The Alaskan Way Viaduct closed permanently Friday night. Highways, streets, buses and sidewalks will be more crowded at least until the new Highway 99 tunnel opens in about three weeks.

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If you live in the Puget Sound region, you’re likely to be affected in some way by Friday’s permanent shutdown of the Alaskan Way Viaduct and closure of Highway 99 for about three weeks. The first weekday without the viaduct will be Monday.

Travelers can expect that highways, streets, buses and trains will be more crowded until the new Highway 99 tunnel opens the week of Feb. 4.

We asked readers how they plan to deal with the congestion. Here are a few responses.

Traffic Lab is a Seattle Times project that digs into the region’s thorny transportation issues, spotlights promising approaches to easing gridlock, and helps readers find the best ways to get around. It is funded with the help of community sponsors Alaska Airlines, CenturyLink, Kemper Development Co., NHL Seattle, PEMCO Mutual Insurance Company and Seattle Children’s hospital. Seattle Times editors and reporters operate independently of our funders and maintain editorial control over Traffic Lab content.

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Responses have been lightly edited for clarity.

Taking the bus  — or not

“I live in Madison Valley and take transit to work at Westlake Center. I’ve commuted on King County Metro’s Route 11 the last year and realized I could switch to Route 8 up to Capitol Hill and connect to light rail to Westlake. This keeps me off downtown surface streets on a bus route that’s been late every evening for the last year anyway and I’m sure will be even later with the viaduct work.” — Susan Curhan

“I live in Crown Hill and commute to Lower Queen Anne for work. I drive. Solo. I know, not good, but the buses just get me down. My employer is offering employees a free ORCA card for the month of January to encourage public transit during the shut down. But here’s the deal … the buses are crowded on a normal day. Are they going to be worse during the closure? Sorry, but I’d rather be in my car for a prolonged time rather than … crammed in a damp and sweaty bus.” — Jaime Wood

Leaving earlier

“I live in Des Moines and use the light rail from Angle Lake to get to and from Pioneer Square. I plan on taking the crowded light rail (leaving early …) and hopping off at Pioneer Square right behind the Smith Tower Observatory. Then I’ll use my Rum Runner’s card to get up there for free and watch the show! By show, I mean the traffic congestion as well as the empty viaduct and the work that will take place there.” — Joe Teeples

“I live in South Delridge very close to Chief Sealth High School and work downtown a block from Westlake Center at a law firm. I take the 120 bus both ways each day. My plan is to leave 30 minutes early on the first day I have to commute with the viaduct closed, then adjust from there. My backup plans include driving to the Othello light-rail station or getting one of my roommates who works on Beacon Hill to drop me off at the light-rail station up there.” — Wyatt Fisher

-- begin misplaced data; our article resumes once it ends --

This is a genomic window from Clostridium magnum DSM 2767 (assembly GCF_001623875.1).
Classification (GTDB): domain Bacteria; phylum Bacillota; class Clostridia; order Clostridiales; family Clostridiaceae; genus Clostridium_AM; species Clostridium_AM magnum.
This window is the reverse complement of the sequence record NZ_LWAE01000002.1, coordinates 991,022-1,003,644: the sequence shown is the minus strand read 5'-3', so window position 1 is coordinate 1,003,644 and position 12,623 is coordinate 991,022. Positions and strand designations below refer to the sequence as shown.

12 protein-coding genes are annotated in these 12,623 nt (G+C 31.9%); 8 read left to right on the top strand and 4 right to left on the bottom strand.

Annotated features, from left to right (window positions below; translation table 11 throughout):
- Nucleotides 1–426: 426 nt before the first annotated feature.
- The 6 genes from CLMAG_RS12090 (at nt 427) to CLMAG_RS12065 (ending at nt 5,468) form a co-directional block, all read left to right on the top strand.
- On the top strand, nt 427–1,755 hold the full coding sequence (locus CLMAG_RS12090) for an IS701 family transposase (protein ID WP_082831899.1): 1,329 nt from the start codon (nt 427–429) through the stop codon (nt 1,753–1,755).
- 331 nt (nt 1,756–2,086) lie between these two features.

Riding a bike

“My office is at Fifth Avenue and Bell Street and I live in North Seattle. I’m lucky that I’m already a bike commuter and plan to ride. I typically ride year-round but not as often in winter. I plan to ride everyday during the viaduct closure. I assume biking will be more consistent and less frustrating during the traffic transition.” — Darren Schwend

“I live in West Seattle and am normally a water-taxi commuter. During the closure I’m afraid that the boat is going to be overcrowded with people waiting in lines. The folks who operate the water taxi are awesome and very efficient, but I’m not so keen on standing in lines. So I bought an electric bike to go the long way to and from West Seattle. I wish the closure weren’t in such a bad-weather month, but I’m trying to toughen up to be able to handle it.” — Brooke Belman

“I found a house in the Leschi neighborhood and work in Sodo. There is no one arterial we rely on to get anywhere in the city from our home. I ride my bicycle to work every day and also for errands if I don’t need a car. My wife is transitioning from working on First Hill to Capitol Hill and likewise can navigate around any obstacle.” — Jeff Flogel

“I live in Greenwood, so not too far to ride my bike to my office on Alaskan Way at Columbia Street, which is ground zero for viaduct demolition. I bought brighter reflective clothing because I am expecting more cars and many that aren’t used to the bikes in the lanes on Alaskan Way.” — Scott Goss

Working remotely

“I live in North Tacoma and work from home until traffic has subsided. Luckily for me, I have a great deal of flexibility, and most of our office work is handled online. My commute on Interstate 5 is now about 41 minutes with free-flowing traffic for the 36 miles, but I expect no less than 50 to 70 minutes to work even at 10:30 a.m.” — Mike Christensen

“I commute from Ballard to South Lake Union. I will up my work-from-home days to two days a week (from one currently), and transfer from Metro Route 28 to 40 in Fremont to get downtown. I generally take Route 5 home and walk home from Greenwood.” — Betty Springer

Taking an early retirement

“I live in south West Seattle and worked in Ballard. The viaduct was pretty much my only route to and from work. As a teacher, I couldn’t change my hours or work from home. Last April, I decided that the commute was only going to get worse so I retired a year earlier than I had planned.” — Constance Wood

Avoiding Seattle all together

“I live in Burien and don’t plan to go to Seattle until the new tunnel opens.” — Monty Berke